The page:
Helping Guidelines for Managers and Supervisors

Remain primarily focused on work performance and conduct.

Without probing for details, acknowledge that personal issues can affect an employee at work. When it seems appropriate, refer to the Employee Assistance Program (EAP). Let employees know that the EAP can help them personal and job-related concerns in a safe, confidential setting.

Do not protect the employee from natural consequences.

Preserving one’s employment status is often the most powerful motivation for seeking assistance with a mental health or substance abuse problem. By following through with appropriate sanctions for poor performance or conduct, you can avoid “enabling” the employee to deny personal problems and the need for professional help.

 

Protect the employees privacy.

Although you cannot promise an employee complete confidentiality, you can protect their privacy and their right to decide how to manage a personal problem.  If the employee is in crisis or is subject to adverse personnel action, share information only with those directly involved with addressing the situation.

 

Take care of yourself.

In your supervisory role, you can be caring and compassionate without becoming an employee’s primary source of emotional support. Pace yourself with your efforts to help, especially if the employee’s distress is more than fleeting.  If it’s difficult for you to keep these boundaries, the EAP can provide consultation re: how to assist a troubled employee without over-extending yourself.

 

Be alert to “crisis-oriented” employees.

Some people cope with life stressors by making constant chaos for themselves, going from one crisis to another….  When this plays out in the workplace, such crisis-oriented employees can exact a toll on productivity, teamwork and morale. Signs that you are dealing with a crisis-oriented employee might include:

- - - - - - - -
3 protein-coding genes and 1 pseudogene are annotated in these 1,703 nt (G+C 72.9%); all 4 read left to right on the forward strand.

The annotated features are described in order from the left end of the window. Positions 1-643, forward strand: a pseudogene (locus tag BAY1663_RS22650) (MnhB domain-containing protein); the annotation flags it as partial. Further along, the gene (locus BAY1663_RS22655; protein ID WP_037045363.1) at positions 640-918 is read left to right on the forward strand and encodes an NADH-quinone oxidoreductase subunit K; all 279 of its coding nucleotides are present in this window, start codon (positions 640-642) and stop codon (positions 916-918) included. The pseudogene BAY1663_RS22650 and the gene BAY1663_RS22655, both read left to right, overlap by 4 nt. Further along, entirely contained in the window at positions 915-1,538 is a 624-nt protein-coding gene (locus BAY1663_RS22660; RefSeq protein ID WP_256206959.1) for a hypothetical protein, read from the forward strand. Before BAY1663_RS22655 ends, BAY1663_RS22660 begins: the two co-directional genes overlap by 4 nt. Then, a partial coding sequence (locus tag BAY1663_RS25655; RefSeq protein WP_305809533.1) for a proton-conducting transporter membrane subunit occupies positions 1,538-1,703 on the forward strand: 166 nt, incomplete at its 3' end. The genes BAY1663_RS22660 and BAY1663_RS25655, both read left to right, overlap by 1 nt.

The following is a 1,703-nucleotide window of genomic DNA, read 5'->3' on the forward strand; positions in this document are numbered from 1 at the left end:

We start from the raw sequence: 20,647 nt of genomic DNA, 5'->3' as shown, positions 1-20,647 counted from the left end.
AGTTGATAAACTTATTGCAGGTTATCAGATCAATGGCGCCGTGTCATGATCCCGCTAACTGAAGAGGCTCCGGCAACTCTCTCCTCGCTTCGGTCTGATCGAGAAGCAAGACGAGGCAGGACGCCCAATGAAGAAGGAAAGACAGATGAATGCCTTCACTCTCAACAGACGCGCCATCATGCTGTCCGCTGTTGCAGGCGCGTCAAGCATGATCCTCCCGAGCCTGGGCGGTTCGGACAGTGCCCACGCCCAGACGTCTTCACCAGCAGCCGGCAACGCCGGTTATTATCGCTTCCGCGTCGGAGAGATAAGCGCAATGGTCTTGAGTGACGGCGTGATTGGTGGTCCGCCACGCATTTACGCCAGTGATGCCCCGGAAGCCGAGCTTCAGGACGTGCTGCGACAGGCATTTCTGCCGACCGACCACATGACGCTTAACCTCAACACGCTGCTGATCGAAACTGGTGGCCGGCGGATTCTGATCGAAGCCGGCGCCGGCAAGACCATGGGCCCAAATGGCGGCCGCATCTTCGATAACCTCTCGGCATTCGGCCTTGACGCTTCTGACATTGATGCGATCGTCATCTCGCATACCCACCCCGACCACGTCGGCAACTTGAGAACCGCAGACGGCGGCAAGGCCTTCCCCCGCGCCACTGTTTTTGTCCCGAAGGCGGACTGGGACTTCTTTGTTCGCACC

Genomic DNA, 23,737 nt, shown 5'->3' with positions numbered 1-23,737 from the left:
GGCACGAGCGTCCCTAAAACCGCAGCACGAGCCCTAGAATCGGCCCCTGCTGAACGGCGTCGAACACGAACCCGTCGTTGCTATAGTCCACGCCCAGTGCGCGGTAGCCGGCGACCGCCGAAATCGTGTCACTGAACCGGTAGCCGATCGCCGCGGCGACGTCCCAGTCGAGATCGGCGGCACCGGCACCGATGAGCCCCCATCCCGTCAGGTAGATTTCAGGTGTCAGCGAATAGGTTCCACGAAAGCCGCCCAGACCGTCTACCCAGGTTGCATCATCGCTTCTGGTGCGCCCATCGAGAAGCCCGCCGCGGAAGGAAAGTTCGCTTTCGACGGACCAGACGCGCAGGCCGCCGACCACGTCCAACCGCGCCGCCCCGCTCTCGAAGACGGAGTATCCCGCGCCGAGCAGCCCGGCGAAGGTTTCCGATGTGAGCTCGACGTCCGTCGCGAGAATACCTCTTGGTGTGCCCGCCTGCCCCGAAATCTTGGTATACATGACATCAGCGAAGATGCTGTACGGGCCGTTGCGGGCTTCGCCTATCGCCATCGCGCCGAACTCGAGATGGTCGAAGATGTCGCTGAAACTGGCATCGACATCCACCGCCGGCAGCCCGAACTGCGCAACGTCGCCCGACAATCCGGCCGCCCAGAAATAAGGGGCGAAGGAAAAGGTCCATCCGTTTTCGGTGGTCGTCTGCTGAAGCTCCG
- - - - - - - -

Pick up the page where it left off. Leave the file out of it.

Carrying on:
• recurrent conflict with co-workers and/or problems with authority
  • extreme, unpredictable emotional reactions, e.g., despondency, rage
  • a tendency to make unreasonable demands on others
  • crisis-oriented help-seeking – conveying a lot of urgency but failing to take constructive actions that might help prevent future crises
  • a tendency to manipulate in efforts to get needs met
  • suicidal threats, flagrantly reckless or self-destructive behavior
  • “help-rejecting” behavior, including resistance to seeking professional help and appropriate support.

 

Try to differentiate between a problem versus a crisis, and seek consultation if you are unsure of how to proceed with a given situation.

 

SIGNS OF A PROBLEM include:

  • Sudden or gradual decline in vocational or social functioning
  • Employee seems depressed – sad mood, low energy, poor concentration
  • Stress-related symptoms, physical or emotional/behavioral
  • Observable anxiety, panic symptoms
  • Indications of alcohol or drug abuse
  • Signs of compulsive behavior (e.g., overwork, spending)
  • Suspected domestic violence or sexual harassment/victimization.

SIGNS OF A CRISIS, which demand an immediate response, include:

  • Any mention or threat of suicide
  • Any threat or motion to harm another person
  • Observed violent or reckless behavior
  • Extremely agitation, anxiety, panic
  • Employee seems confused, disoriented, or illogical
  • Suspected alcohol or drug intoxication, obvious impairment at work.

 

Helping Resources

These can include your organization’s Employee Assistance Program, Human Resources Department, Security Office, and Health Unit if available. Most communities have a mental health crisis center and it’s a good idea to keep the number on hand. Anyone who seems to be experiencing a mental health crisis can be advised to go to the nearest hospital emergency room (have employee call a family member to take them, if necessary). For any situation which looks like a possible medical crisis, or one where there is a threat of violence or self-harm, call 911.